The autumn of 2021 brought us something rather astonishing: a Romanov family wedding, held in Russia for the first time in a century. And, of course, the festivities included a glittering diamond bridal tiara.
On October 1, George Mikhailovich Romanov, a descendant of Emperor Alexander II of Russia, married his fiancée, Victoria Romanovna Bettarini, at St. Isaac’s Cathedral in St. Petersburg. To many Russian monarchists, George is Grand Duke George Mikhailovich of Russia, heir to the headship of the House of Romanov. (Much more on all that over here.) His new bride was given a title (HSH Princess Victoria Romanovna Romanoff) by his mother, Grand Duchess Maria Vladimirovna, one of the pretenders to the Russian throne.
A few months before the wedding, Victoria revealed that she had already chosen the tiara that she would wear with her bridal ensemble. She selected a modern take on a traditional kokoshnik from Chaumet, the famous French jewelry house. The Lacis Tiara is made of white gold and set with diamonds. The firm describes the tiara as having “a subtle interplay of light and transparency” which is “orchestrated by the crossing of fils couteau mountings, an iconic virtuosity of the Maison which seems to render the metal structure invisible in order to let the stones sparkle.” The design of the tiara was also inspired by contemporary architectural trends.
In an interview with Point de Vue, Victoria revealed that Chaumet’s connections to George’s ancestor, Grand Duchess Maria Pavlovna (Grand Duchess Vladimir), was part of the inspiration for her tiara choice. She also noted that she was drawn to the tiara’s kokoshnik-like shape, with its visual links to the traditional Russian tiara style. She explained, “It suits the wedding dress perfectly and reflects my own personality very well.”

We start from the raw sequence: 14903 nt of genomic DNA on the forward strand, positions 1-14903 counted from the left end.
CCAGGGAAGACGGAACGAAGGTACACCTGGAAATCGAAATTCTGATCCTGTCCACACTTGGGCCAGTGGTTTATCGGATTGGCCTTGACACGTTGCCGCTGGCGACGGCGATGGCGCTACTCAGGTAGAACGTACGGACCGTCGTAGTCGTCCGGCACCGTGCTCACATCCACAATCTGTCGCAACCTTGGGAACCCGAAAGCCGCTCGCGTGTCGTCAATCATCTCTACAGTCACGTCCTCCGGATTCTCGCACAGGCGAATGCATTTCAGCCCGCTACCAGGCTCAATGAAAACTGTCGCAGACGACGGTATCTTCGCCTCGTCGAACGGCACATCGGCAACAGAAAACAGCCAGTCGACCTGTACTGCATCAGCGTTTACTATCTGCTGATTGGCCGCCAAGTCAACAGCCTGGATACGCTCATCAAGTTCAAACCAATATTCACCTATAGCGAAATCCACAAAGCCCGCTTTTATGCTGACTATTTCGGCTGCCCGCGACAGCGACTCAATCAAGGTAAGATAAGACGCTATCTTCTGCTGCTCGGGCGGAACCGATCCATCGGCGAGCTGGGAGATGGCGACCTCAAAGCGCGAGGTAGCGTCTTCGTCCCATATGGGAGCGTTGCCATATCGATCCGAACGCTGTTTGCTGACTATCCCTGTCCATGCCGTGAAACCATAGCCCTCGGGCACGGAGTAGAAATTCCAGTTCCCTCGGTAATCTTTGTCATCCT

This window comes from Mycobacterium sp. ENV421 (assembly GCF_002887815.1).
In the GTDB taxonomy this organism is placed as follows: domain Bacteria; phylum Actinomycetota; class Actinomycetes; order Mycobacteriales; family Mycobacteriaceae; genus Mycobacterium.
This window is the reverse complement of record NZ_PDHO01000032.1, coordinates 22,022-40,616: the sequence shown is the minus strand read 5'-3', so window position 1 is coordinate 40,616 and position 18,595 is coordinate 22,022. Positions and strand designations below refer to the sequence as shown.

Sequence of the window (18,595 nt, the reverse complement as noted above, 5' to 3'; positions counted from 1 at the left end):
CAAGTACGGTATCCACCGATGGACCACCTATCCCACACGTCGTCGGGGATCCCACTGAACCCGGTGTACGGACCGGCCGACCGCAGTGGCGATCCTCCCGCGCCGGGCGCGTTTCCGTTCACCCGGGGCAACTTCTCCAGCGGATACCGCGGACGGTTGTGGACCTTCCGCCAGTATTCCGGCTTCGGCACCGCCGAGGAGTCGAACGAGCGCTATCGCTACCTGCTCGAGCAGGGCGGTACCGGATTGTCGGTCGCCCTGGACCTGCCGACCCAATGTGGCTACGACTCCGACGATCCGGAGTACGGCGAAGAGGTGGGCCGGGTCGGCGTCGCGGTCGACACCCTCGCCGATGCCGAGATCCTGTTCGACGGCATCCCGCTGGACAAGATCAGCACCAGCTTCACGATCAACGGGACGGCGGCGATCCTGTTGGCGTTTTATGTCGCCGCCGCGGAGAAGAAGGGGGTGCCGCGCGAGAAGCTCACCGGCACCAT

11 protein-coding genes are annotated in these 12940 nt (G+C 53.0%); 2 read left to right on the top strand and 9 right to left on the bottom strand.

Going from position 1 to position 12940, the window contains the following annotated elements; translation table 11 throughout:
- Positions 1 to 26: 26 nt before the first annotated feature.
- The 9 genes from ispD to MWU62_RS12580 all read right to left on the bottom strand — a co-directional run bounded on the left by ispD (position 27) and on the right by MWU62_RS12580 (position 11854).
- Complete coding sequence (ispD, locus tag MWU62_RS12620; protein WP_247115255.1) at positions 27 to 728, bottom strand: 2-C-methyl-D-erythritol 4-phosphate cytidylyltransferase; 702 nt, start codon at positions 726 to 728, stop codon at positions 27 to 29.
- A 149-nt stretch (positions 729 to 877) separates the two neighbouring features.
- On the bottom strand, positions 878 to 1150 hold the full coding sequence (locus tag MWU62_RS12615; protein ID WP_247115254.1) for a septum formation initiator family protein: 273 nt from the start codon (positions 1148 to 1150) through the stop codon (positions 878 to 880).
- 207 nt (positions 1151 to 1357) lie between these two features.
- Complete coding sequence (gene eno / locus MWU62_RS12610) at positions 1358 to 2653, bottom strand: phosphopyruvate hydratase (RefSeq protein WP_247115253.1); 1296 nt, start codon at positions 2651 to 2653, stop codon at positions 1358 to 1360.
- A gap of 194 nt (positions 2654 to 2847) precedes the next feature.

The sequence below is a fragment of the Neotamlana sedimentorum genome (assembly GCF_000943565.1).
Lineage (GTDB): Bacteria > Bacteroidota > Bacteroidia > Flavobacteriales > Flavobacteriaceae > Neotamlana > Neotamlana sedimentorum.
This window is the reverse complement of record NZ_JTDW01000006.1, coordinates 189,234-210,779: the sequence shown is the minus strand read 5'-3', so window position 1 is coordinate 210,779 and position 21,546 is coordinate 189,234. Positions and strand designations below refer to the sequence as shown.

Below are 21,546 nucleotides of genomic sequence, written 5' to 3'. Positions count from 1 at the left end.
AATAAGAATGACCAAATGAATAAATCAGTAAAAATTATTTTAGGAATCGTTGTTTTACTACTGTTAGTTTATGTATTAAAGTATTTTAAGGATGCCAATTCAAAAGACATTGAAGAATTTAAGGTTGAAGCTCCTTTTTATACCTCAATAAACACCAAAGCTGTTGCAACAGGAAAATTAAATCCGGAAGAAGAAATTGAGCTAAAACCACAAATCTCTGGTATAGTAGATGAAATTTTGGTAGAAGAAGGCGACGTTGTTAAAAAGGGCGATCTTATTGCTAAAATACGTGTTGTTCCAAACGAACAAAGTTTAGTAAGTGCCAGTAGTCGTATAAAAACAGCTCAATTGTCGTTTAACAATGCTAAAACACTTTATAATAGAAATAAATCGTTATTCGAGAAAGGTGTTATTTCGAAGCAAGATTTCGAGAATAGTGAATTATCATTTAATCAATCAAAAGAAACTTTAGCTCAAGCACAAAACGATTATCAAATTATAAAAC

Victoria wore the tiara as she walked down the aisle of the cathedral for her wedding in October. The overall look for her bridal ensemble was much more streamlined and modern than the traditional attire of Romanov imperial brides. It was clear that, although the family still considers themselves to be the keepers of the Romanov legacy, the bride was still firmly rooted in the present day when she chose her dress and jewels for the occasion.
Previous Romanov brides wore so much heavy clothing and cumbersome jewelry that they were unable to move without assistance. Here’s a view of the traditional Romanov diamond wedding jewels, worn by Grand Duchess Maria Pavlovna (the Younger) of Russia for her wedding to Prince Wilhelm of Sweden in 1908. She wore all of the traditional bridal jewelry pieces: the tiara and nuptial crown, the cherry earrings, the necklace, the cloak clasp, and the bracelet. Those pieces have since been dispersed, and some have disappeared entirely.
Victoria’s delicate Chaumet tiara and her classic diamond earrings were both beautiful and much easier to move in during the wedding celebrations.
There was also one more traditional bejeweled touch during the ceremony. The couple exchanged wedding bands made by Fabergé, the firm that served as the official jeweler of the imperial family from 1885 until the revolution.